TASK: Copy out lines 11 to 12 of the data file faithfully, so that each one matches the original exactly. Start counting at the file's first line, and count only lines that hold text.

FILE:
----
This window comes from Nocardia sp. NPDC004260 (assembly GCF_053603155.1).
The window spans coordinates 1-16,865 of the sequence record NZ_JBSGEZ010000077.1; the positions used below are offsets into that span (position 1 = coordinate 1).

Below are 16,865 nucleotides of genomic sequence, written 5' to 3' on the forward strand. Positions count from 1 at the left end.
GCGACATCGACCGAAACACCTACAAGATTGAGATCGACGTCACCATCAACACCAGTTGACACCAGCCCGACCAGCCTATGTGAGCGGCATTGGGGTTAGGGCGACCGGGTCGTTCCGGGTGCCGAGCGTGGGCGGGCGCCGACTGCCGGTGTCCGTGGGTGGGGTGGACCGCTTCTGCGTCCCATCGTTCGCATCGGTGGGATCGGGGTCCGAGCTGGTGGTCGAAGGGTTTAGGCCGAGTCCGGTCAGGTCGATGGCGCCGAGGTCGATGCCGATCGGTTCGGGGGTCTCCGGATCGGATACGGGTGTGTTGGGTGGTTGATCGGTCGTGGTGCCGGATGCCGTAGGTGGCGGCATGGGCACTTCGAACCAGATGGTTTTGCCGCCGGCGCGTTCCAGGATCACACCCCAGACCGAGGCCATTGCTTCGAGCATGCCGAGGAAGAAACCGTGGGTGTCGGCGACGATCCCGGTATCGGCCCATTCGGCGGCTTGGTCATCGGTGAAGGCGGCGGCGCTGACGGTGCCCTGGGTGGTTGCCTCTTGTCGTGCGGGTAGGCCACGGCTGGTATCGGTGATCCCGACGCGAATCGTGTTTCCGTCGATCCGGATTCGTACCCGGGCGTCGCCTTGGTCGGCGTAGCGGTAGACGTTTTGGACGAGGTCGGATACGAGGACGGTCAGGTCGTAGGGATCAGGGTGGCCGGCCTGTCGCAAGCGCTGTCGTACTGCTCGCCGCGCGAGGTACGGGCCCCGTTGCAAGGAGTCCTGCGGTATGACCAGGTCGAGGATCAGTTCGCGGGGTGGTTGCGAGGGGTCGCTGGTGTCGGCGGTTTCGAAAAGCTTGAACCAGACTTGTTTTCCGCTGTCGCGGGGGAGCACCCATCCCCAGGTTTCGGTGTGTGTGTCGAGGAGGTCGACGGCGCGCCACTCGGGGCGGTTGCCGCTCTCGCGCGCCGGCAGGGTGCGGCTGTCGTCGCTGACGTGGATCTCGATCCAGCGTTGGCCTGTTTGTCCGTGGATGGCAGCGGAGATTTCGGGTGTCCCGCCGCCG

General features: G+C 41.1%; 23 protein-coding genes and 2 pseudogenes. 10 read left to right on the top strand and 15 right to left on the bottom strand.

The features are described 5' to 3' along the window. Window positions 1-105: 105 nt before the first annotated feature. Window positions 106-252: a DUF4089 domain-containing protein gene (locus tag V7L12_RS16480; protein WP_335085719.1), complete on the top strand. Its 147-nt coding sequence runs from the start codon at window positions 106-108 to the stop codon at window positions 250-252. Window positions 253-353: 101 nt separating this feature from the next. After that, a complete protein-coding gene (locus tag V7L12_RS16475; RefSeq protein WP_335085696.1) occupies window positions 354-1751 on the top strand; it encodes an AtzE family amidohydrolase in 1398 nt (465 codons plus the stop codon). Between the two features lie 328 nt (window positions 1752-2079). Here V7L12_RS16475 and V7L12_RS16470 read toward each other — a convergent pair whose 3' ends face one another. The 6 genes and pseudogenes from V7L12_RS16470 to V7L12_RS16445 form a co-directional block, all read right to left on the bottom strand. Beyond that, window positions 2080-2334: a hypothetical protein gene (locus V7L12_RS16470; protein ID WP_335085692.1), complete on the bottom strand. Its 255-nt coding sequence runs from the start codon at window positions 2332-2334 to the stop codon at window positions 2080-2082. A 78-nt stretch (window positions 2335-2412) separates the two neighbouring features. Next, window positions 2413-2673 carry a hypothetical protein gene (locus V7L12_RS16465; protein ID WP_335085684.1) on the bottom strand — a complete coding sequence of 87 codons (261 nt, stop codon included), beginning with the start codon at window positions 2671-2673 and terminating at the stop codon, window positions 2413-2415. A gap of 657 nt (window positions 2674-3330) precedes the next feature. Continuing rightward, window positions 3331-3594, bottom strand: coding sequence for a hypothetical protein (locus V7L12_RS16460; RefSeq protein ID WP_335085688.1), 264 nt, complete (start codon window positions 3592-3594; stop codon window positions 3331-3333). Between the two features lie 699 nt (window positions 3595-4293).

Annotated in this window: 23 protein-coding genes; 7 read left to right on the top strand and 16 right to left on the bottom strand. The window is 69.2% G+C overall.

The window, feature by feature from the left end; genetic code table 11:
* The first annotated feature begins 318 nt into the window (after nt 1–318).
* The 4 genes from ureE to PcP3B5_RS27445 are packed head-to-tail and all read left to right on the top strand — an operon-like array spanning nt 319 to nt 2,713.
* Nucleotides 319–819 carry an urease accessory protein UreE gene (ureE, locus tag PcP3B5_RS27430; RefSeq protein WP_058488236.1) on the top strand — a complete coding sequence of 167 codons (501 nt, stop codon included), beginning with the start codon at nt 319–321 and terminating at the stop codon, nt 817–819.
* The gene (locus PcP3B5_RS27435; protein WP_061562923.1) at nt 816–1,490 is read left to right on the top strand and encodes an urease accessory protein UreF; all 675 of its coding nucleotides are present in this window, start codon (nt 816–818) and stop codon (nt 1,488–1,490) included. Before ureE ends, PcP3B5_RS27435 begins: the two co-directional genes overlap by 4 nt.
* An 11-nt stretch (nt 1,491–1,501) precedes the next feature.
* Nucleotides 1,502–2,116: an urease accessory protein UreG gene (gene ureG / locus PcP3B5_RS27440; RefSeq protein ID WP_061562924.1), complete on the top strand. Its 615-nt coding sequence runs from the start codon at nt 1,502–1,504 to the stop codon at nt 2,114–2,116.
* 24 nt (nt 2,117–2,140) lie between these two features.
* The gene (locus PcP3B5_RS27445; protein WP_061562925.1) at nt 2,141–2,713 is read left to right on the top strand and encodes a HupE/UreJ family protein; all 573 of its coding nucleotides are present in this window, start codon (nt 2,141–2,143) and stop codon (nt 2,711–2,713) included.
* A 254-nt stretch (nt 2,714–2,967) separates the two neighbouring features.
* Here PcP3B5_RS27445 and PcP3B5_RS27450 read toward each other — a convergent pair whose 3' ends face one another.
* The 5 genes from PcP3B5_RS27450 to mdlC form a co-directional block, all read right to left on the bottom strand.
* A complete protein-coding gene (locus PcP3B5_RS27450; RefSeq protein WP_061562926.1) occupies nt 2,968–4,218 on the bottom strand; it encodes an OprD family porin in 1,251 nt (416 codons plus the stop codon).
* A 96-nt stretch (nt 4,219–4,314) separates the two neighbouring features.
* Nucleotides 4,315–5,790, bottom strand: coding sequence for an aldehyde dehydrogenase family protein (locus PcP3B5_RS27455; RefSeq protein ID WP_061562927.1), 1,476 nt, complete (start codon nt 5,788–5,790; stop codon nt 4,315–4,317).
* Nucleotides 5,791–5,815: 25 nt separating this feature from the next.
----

* Nucleotides 319–819 carry an urease accessory protein UreE gene (ureE, locus tag PcP3B5_RS27430; RefSeq protein WP_058488236.1) on the top strand — a complete coding sequence of 167 codons (501 nt, stop codon included), beginning with the start codon at nt 319–321 and terminating at the stop codon, nt 817–819.
* The gene (locus PcP3B5_RS27435; protein WP_061562923.1) at nt 816–1,490 is read left to right on the top strand and encodes an urease accessory protein UreF; all 675 of its coding nucleotides are present in this window, start codon (nt 816–818) and stop codon (nt 1,488–1,490) included. Before ureE ends, PcP3B5_RS27435 begins: the two co-directional genes overlap by 4 nt.